Tom Spinker photo of a Texas rattler, via Accuweather, which picked up Earth & Sky’s warning of a suburban invasion of “very hungry” snakes this month due to the drought.
We’ll be watching.
Fortunately, rattlers generally aren’t killers, unlike, say, Texas coral snakes, which are relatives of the King Cobra. But the rattler’s bite is painful and everybody reacts differently.
Somehow, in all my other distractions, I managed to miss Joe Bastardi’s February departure from Accuweather. Part of it was letting my Pro subscription lapse last summer when I had to get a new credit card and forgot to update my account. When they finally got around to asking for the update, I decided to let it go.
Bastardi was fun to read (and to listen to his brief video forecasts) but his focus wandered and I could have a hard time understanding him. I also got a little tired (despite agreeing with him) of his anti-AGW rants. But I always figured I could resume my sub if I got to missing him.
Then I got busy with the three (yes!) books I’m writing, and my spring trip to Israel. Only noticed the other day that old JB had gone missing because I always liked to hear his latest hurricane forecast and we’re coming up on the active part of that season right now.
Well, turns out he’s the new chief meteor of a start-up called Weatherbell, frequently appears on Fox, does guest shots on WUWT, and still Tweets (though how he can compress his natural verbosity into a Tweet is beyond me). My only question is does he still end his forecasts with the famous (and funny) line that’s the title of this post? Or does Accuweather claim to own it? I may have to subscribe to his new gig to find out.
By the end of the week, we could have the first one entering the Gulf of Mexico, says Accuweather’s Joe Bastardi. The western Caribbean sure is warm enough. Where will it head after that? Somewhere from northern Florida west around the coast to Tampico.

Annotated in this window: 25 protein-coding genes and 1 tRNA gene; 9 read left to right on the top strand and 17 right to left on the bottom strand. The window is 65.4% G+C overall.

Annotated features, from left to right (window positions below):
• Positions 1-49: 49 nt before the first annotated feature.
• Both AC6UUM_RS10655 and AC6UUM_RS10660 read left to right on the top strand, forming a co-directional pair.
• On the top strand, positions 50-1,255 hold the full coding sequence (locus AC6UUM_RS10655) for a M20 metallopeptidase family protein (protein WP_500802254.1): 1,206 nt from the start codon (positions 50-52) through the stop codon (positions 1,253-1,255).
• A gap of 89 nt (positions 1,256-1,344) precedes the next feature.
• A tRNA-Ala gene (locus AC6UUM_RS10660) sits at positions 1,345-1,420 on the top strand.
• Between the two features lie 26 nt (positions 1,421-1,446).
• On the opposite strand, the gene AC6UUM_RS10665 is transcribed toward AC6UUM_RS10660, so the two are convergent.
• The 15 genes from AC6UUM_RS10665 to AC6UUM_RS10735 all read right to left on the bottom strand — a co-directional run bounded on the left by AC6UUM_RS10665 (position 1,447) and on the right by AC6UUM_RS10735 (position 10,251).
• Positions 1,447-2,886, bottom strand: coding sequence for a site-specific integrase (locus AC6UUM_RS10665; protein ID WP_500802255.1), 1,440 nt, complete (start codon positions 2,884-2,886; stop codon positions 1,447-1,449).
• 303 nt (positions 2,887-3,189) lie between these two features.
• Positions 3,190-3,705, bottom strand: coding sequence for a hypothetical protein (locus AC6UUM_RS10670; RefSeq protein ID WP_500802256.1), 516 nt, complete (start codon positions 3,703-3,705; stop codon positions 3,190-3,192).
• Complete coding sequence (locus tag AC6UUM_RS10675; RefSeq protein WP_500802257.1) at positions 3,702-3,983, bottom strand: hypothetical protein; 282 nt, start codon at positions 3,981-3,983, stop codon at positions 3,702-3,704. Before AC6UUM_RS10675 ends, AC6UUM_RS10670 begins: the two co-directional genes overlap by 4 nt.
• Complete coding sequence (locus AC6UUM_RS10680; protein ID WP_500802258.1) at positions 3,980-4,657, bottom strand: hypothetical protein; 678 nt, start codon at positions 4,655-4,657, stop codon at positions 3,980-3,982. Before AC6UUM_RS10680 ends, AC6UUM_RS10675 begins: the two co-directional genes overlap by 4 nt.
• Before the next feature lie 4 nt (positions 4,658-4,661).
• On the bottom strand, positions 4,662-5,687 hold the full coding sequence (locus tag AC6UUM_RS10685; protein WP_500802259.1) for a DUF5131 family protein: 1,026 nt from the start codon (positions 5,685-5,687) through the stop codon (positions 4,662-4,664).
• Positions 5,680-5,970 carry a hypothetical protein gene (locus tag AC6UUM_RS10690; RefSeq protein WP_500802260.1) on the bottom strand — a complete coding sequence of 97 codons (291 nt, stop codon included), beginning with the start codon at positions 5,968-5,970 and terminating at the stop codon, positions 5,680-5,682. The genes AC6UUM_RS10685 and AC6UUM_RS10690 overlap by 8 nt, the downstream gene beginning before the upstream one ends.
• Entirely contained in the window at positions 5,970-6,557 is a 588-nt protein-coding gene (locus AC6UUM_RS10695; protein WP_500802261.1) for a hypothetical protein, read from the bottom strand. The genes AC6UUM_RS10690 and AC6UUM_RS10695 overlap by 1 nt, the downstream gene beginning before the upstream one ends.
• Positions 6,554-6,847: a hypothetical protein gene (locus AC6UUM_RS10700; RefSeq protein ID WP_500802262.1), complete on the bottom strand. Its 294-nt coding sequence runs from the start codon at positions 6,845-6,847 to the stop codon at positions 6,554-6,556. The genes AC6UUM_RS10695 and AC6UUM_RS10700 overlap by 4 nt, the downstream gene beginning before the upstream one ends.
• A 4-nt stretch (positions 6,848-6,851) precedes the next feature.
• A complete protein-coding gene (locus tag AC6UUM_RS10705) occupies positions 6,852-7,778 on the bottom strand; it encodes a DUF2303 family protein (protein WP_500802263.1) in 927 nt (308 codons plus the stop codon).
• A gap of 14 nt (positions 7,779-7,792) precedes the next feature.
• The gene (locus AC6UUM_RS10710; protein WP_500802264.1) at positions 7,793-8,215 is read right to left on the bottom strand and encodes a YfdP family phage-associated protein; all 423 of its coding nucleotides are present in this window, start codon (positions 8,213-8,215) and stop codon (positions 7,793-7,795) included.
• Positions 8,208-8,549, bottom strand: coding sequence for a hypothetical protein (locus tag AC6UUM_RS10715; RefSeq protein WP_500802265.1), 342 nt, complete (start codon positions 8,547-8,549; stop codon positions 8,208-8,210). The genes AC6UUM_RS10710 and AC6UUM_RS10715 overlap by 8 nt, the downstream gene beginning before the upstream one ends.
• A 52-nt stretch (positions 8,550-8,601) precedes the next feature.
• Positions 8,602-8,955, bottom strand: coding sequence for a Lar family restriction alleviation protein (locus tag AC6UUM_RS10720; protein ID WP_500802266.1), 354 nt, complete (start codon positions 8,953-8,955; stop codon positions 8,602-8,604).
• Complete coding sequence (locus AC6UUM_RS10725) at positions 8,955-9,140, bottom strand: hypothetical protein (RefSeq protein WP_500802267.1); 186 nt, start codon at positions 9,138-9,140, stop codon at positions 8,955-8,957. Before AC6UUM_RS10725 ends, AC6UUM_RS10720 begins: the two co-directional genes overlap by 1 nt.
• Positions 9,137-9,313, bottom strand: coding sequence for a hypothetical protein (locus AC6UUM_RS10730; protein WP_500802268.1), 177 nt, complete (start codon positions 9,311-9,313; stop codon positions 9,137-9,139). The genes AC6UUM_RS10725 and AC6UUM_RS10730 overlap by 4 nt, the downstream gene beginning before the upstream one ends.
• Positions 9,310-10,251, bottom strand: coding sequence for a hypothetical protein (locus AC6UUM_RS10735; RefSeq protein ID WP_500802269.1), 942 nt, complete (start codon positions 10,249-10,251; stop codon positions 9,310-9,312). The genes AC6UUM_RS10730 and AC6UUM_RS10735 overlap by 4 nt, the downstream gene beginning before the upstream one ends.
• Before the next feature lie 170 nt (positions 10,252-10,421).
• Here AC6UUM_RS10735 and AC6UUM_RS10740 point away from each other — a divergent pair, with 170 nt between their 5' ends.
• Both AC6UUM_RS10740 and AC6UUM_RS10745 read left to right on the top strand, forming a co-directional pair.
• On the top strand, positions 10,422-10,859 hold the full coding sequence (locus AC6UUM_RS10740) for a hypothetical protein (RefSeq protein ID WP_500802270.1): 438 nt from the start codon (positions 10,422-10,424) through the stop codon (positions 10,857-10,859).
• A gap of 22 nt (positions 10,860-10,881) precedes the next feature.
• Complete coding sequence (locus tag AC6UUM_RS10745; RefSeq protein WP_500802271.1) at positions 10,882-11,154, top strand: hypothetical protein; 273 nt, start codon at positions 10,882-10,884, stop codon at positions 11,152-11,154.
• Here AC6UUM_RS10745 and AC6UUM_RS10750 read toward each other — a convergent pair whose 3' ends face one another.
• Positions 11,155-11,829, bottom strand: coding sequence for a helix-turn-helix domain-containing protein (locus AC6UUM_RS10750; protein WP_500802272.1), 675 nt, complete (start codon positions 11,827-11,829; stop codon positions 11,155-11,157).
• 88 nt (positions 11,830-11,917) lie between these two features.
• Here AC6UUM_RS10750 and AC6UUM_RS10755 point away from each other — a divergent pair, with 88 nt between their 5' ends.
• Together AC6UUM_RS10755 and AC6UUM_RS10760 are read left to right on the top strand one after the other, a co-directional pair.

Unfortunately for the Texas coast, hurricanes spin counterclockwise which might bring some of the oil spill to our beaches, relieving the northern coast beaches that have gotten it so far. Might just disperse it. Or not. We’ll have to wait and see. But JB is calling for three storms to hit the spill.
Why does it matter? If she arrives early, say mid- to late-summer, we could have another dry scorcher. Then, as she strengthens in the fall into the winter, a warmer and drier winter. Or not.
The LCRA’s Bob Rose is on board for her early arrival, along with NOAA and Accuweather’s Joe Bastardi. But Anthony Watts at WUWT has a neat nay-saying article we might cross our fingers on. Because, among other things, La Nina would bring a stronger hurricane season. Which, this year, could mean pushing much more of that Gulf crude oil much farther ashore into Louisiana, Mississippi, Alabama and Florida. Maybe even turn it the other way and push some of it into Texas.
Could be. After Sunday’s high in the low 80s (yep), the temp fell to 40 by midnight at the rancho. Supposed to be colder tonight and then up to an inch is in our forecast for Tuesday. And Accuweather’s Joe Bastardi says:
“By the way, this looks like the worst last week of Feb weather I can remember in Texas since I have been studying maps. It is interesting how late snowfalls are getting more common there, and earlier snowfalls too. If Dallas misses Tuesday IT’S CAUSE WACO AND COLLEGE STATION GET IT! In other words they miss to the south.”
Just not this far south, if you please. Although Mr. B. would be thrilled..
UPDATE: The forecast changed this morning to a ninety percent chance of snow Tuesday and the amount was upped to between two and four inches. Then, this afternoon, it was back to one-half to one inch.
Accuweather meteorologist Jesse Ferrell has a neat series of augmented radar-capture pix, plus a radar video from the NEXRAD of the Austin-San Antonio weather service office in New Braunfels, showing a cloud of bats exiting Bracken Cave, southwest of Austin. Even if some of them are radar
echoes clutter (also called radar bloom), the cloud is pretty impressive.
It’s the surge that will get the tourist beaches and fishing villages in Baja California, since the near-Category Five hurricane will lose some of its now-155 mph winds by the time it comes ashore tomorrow.
But, as the meteorologists say, a hurricane is not a point, and Baja is already getting plenty of wind, rain and waves. Meanwhile, we wait to see if we’ll get any of Jimena’s endgame, i.e. good rain. Benefiting from someone else’s tragedy, as usual with these things. Accuweather is still calling for thunderstorms for us, but has pushed them out to Saturday night now. Jim Spencer at KXAN sees a better chance Friday night than Saturday.